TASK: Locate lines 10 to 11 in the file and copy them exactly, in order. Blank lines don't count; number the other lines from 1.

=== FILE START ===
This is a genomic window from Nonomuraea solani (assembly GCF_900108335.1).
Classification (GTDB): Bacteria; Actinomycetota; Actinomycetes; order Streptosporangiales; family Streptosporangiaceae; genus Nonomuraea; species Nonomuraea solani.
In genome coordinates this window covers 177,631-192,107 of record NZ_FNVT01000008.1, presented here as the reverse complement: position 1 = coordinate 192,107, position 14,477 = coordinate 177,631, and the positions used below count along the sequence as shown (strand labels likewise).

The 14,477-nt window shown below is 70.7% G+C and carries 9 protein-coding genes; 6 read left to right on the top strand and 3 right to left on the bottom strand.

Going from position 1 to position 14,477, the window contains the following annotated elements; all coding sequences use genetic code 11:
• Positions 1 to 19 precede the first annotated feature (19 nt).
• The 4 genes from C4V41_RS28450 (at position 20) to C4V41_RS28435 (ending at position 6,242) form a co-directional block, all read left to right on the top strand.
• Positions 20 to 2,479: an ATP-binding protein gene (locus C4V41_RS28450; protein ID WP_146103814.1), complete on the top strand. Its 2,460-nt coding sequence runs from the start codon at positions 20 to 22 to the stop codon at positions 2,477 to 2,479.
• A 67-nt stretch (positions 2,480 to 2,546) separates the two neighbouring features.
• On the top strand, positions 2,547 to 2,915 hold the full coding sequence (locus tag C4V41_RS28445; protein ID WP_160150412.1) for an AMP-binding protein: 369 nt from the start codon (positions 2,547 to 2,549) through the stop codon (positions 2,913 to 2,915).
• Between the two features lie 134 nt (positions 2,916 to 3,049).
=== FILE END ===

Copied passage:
• On the top strand, positions 2,547 to 2,915 hold the full coding sequence (locus tag C4V41_RS28445; protein ID WP_160150412.1) for an AMP-binding protein: 369 nt from the start codon (positions 2,547 to 2,549) through the stop codon (positions 2,913 to 2,915).
• Between the two features lie 134 nt (positions 2,916 to 3,049).